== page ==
Sky-event notice: Meteors will light up the darkness

With dark skies brought to us by a New Moon, prospects look excellent for this year's annual springtime meteor shower.
By | Published: April 18, 2007 | Last updated on May 18, 2023

WAUKESHA, WI – The annual Lyrid meteor shower reaches its highest activity before dawn April 22. Viewing prospects are good because the Moon sets before the best shower activity.

Streaking swiftly across the sky, motes of dust burn up as meteors. Although Earth constantly sweeps up interplanetary dust, our planet runs through a slightly denser trail this month.

Meteor showers offer everyone, not just avid amateur astronomers, a chance to witness a cosmic spectacle. “You don’t need any equipment,” Astronomy Senior Editor Michael Bakich said. “Plus, the shower lasts all night long.”

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Astronomy promotes the science and hobby of astronomy through high-quality publications that engage, inform, entertain, and inspire. Named after the constellation from which the meteors appear to radiate, the Lyrids peak April 22, two days before the Moon reaches its first-quarter phase. Lyra is easy to find because it’s marked by the brilliant blue-white star Vega. Vega ranks fifth brightest of all nighttime stars.

It’s best to view meteor showers without optical aid. Viewers should use just their eyes, so as not to restrict the field of view. Before midnight, face eastward, and look about halfway up. After midnight, looking overhead will probably net you the most meteors.

The Lyrid shower produces meteors from April 16 to 25 and peaks with about 20 meteors per hour April 22. The Moon’s first-quarter phase occurs April 24.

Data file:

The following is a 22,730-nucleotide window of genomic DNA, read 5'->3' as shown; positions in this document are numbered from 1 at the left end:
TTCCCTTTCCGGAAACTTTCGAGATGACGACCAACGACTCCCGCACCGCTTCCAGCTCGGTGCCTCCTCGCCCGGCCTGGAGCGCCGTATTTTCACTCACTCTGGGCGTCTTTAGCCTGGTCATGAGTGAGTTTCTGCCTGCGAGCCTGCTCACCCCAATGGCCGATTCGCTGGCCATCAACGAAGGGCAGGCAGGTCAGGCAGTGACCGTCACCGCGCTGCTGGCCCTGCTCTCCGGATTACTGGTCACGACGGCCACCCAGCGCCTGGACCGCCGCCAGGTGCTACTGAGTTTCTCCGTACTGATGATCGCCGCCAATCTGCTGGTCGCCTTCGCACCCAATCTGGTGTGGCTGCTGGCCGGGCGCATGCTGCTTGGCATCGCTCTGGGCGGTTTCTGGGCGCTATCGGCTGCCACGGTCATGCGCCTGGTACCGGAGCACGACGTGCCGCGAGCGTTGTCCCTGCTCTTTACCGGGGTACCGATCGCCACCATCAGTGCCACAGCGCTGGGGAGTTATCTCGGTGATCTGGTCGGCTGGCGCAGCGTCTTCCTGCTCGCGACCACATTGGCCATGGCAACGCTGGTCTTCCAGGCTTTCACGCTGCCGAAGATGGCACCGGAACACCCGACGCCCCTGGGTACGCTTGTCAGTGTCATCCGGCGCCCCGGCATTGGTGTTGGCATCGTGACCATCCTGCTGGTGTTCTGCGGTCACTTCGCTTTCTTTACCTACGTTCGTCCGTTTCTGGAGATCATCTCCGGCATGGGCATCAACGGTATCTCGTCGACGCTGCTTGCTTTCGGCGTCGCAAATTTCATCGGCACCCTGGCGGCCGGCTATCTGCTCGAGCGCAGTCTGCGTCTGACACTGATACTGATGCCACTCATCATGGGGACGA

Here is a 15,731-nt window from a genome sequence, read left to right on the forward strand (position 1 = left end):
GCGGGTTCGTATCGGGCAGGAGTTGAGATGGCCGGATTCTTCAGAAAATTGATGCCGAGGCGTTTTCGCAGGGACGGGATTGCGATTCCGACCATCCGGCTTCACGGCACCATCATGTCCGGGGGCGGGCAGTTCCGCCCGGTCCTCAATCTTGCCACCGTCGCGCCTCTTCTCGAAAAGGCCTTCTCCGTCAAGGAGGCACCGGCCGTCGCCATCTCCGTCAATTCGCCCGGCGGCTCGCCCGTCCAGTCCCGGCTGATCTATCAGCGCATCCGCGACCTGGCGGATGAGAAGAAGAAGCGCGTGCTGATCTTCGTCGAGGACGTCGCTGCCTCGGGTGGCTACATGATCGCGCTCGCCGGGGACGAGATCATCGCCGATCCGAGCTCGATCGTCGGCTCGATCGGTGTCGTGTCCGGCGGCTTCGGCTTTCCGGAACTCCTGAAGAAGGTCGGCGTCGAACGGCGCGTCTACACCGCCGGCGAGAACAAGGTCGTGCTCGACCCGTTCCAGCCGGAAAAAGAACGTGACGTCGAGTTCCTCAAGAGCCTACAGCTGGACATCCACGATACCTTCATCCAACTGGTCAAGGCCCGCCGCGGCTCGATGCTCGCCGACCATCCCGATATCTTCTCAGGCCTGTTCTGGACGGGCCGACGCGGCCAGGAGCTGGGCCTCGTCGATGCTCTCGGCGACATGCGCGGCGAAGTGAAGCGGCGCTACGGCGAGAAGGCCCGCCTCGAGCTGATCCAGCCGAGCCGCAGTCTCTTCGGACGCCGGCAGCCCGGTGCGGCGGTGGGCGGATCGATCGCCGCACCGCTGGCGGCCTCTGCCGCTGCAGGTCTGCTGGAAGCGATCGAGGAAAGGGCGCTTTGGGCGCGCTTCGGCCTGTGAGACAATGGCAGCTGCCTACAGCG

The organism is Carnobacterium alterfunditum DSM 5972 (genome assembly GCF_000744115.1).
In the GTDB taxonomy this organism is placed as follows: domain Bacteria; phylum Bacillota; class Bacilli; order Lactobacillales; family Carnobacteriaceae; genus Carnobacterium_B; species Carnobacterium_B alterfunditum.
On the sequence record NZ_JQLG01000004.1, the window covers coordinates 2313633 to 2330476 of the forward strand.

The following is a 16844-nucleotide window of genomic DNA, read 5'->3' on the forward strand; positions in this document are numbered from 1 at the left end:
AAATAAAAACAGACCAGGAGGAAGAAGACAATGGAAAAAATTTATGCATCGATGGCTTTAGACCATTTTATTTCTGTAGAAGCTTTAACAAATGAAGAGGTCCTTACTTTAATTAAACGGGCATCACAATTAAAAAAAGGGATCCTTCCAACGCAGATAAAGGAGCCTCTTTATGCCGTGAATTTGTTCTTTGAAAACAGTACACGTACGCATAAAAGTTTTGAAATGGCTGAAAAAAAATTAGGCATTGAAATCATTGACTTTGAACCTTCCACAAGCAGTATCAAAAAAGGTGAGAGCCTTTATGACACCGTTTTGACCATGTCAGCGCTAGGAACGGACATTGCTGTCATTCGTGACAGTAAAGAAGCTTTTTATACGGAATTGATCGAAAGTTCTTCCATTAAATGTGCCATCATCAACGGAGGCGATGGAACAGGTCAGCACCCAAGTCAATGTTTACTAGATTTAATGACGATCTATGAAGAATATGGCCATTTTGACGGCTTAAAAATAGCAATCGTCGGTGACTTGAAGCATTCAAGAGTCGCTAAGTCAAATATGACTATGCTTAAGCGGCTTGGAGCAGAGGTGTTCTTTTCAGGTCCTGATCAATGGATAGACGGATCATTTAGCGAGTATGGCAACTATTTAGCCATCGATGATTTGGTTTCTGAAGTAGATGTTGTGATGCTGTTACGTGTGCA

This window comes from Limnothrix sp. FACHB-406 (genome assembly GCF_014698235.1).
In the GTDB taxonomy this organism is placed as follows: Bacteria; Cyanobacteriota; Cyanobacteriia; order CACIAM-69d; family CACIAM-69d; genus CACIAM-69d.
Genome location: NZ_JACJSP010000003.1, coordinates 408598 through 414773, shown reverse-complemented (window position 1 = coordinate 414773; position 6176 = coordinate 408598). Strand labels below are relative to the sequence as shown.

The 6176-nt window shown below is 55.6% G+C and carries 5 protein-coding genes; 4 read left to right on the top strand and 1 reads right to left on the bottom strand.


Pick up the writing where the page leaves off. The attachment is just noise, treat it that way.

The radiant – the point in the sky where the meteors seem to come from – lies in the small constellation Lyra the Lyre (the harp). The Lyrid’s radiant rises by midnight local daylight time April 22, just as the Moon dips below the western horizon. The highest hourly rates occur a few hours before dawn, when Lyra rides high in the sky.

Rates can reach 20 meteors per hour, and occasionally more. During the past several decades, observers have reported sporadic outbursts that pushed hourly rates past 60 meteors. The predawn hours offer the best viewing because that’s when your location will be facing Earth’s direction of travel. In essence, Earth will be running into the meteors.

Lyrid meteors are fast and average as bright as the Big Dipper’s stars. These particles we see as meteors originated from Comet Thatcher (C/1861 G1).

Meteor showers are great social and family events. Organize a group of skygazers, and head out of town to a dark location. Bring lawn chairs, sleeping bags, and hot drinks to stay warm. Plan to wear winter clothing – many observers are surprised at the chill of spring’s late-night air.

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